Some of the things that the C standard(s) leave undefined are left
for the OS/runtime libraries to decide. It is simply impossible to
stub off every loose end at the Lua-to-C interface, so please give
Here is a variant of the "billion laughs" attack that I saw Roberto
post many years ago... extended by a significant number of steps.
As the subject line of this message says:
A bullet-proof (sandboxed?) secure environment
is an impossible dream.
I have a fairly hefty machine that can run over ten virtual machines
simultaneously.... I use this as a test-bed for my "lgcicua" project
so I can expose a single tarball to multiple Ubunt/LinuxMint/CentOS
releases, and can check that very simple sanity tests pass.
At the time of posting, the billion-laughs-attack script below is
running at 100% CPU; "top" shows the resident memory for the Lua
script as having just passed the 61GiB mark... and we've just
reached the point to print "lol11"...
... What will happen at some point, is that the kernel's
out-of-memory killer will be invoked, as it sees the precious
resource run out, and the Lua script will be killed mid-operation.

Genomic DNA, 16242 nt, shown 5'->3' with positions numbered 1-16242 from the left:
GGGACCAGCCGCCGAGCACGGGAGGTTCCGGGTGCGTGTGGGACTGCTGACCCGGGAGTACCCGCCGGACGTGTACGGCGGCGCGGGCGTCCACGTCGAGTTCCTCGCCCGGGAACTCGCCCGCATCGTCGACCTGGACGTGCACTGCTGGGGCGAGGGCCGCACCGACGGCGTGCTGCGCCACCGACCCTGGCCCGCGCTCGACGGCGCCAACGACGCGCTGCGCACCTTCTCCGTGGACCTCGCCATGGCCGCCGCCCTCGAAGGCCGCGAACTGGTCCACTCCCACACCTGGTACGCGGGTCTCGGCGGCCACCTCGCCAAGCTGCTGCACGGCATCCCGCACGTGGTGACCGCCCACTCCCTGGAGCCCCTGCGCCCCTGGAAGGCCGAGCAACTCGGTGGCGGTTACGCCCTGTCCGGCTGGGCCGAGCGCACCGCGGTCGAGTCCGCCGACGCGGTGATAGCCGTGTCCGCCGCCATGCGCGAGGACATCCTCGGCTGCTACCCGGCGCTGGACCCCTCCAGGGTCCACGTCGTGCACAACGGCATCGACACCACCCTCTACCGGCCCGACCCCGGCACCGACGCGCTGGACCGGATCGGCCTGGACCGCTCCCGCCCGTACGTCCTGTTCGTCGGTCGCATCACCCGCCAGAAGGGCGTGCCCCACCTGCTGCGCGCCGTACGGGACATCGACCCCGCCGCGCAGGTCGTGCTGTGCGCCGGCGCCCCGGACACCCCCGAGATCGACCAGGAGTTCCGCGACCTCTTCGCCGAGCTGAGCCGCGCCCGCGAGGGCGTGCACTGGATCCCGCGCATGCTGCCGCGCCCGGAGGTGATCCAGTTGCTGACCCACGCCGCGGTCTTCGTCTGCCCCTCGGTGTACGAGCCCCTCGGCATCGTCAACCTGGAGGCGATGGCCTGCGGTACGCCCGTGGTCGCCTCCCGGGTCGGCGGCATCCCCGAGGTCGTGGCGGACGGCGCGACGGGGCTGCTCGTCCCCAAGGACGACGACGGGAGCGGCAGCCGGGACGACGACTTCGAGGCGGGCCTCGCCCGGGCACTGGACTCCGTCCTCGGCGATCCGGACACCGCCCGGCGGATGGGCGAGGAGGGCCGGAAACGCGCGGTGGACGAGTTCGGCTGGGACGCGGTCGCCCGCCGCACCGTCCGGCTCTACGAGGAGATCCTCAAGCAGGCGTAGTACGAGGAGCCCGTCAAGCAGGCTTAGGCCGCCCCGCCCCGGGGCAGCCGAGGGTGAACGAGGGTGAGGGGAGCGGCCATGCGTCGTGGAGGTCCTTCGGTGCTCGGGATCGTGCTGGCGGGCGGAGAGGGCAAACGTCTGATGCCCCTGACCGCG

s-b etc etc
----- (cut here) -----
-- Demonstration of billion-laughs attack
lol1 = "lol" print("lol1")
lol2 = string.rep(lol1, 10) print("lol2")
lol3 = string.rep(lol2, 10) print("lol3")
lol4 = string.rep(lol3, 10) print("lol4")
lol5 = string.rep(lol4, 10) print("lol5")
lol6 = string.rep(lol5, 10) print("lol6")
lol7 = string.rep(lol6, 10) print("lol7")
lol8 = string.rep(lol7, 10) print("lol8")
lol9 = string.rep(lol8, 10) print("lol9")
lol10 = string.rep(lol9, 10) print("lol10")
lol11 = string.rep(lol10, 10) print("lol11")
lol12 = string.rep(lol11, 10) print("lol12")
lol13 = string.rep(lol12, 10) print("lo1l3")
lol14 = string.rep(lol13, 10) print("lo1l4")
lol15 = string.rep(lol14, 10) print("lo1l5")
lol16 = string.rep(lol15, 10) print("lo1l6")
Avoiding undefined behavior is ONE part of writing secure software. Well-formed code that does not invoke undefined behavior can still be a security risk. Case in point, consider the function "os.execute()". Its behavior is well-defined. It is also horrifically dangerous to call with user-supplied input.
In this particular case, this attack is trivially defeated by applying a maximum buffer size, which is a sensible thing to do when operating on user-supplied input of unknown size.
Just because you can't stop all security issues just by avoiding undefined behavior doesn't mean it isn't appropriate to avoid undefined behavior.